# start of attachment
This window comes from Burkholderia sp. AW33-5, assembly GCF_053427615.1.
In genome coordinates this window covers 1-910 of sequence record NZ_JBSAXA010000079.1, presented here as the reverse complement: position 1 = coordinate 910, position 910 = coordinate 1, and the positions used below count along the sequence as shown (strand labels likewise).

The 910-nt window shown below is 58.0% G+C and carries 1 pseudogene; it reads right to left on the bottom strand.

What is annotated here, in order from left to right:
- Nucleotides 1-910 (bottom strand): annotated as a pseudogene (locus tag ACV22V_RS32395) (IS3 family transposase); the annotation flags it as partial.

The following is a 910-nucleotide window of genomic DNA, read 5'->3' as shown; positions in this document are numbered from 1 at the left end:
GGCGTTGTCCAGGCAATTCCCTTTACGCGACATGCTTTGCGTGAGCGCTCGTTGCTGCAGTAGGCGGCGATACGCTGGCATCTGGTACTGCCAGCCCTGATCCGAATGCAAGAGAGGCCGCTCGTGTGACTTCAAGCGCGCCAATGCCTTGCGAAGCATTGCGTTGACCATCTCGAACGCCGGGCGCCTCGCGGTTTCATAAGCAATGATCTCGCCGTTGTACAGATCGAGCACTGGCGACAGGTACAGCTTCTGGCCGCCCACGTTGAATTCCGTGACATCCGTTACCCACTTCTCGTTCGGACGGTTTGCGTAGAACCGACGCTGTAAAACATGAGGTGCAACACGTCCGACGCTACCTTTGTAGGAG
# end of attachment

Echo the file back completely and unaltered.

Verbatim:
This window comes from Burkholderia sp. AW33-5, assembly GCF_053427615.1.
In genome coordinates this window covers 1-910 of sequence record NZ_JBSAXA010000079.1, presented here as the reverse complement: position 1 = coordinate 910, position 910 = coordinate 1, and the positions used below count along the sequence as shown (strand labels likewise).

The 910-nt window shown below is 58.0% G+C and carries 1 pseudogene; it reads right to left on the bottom strand.

What is annotated here, in order from left to right:
- Nucleotides 1-910 (bottom strand): annotated as a pseudogene (locus tag ACV22V_RS32395) (IS3 family transposase); the annotation flags it as partial.

The following is a 910-nucleotide window of genomic DNA, read 5'->3' as shown; positions in this document are numbered from 1 at the left end:
GGCGTTGTCCAGGCAATTCCCTTTACGCGACATGCTTTGCGTGAGCGCTCGTTGCTGCAGTAGGCGGCGATACGCTGGCATCTGGTACTGCCAGCCCTGATCCGAATGCAAGAGAGGCCGCTCGTGTGACTTCAAGCGCGCCAATGCCTTGCGAAGCATTGCGTTGACCATCTCGAACGCCGGGCGCCTCGCGGTTTCATAAGCAATGATCTCGCCGTTGTACAGATCGAGCACTGGCGACAGGTACAGCTTCTGGCCGCCCACGTTGAATTCCGTGACATCCGTTACCCACTTCTCGTTCGGACGGTTTGCGTAGAACCGACGCTGTAAAACATGAGGTGCAACACGTCCGACGCTACCTTTGTAGGAG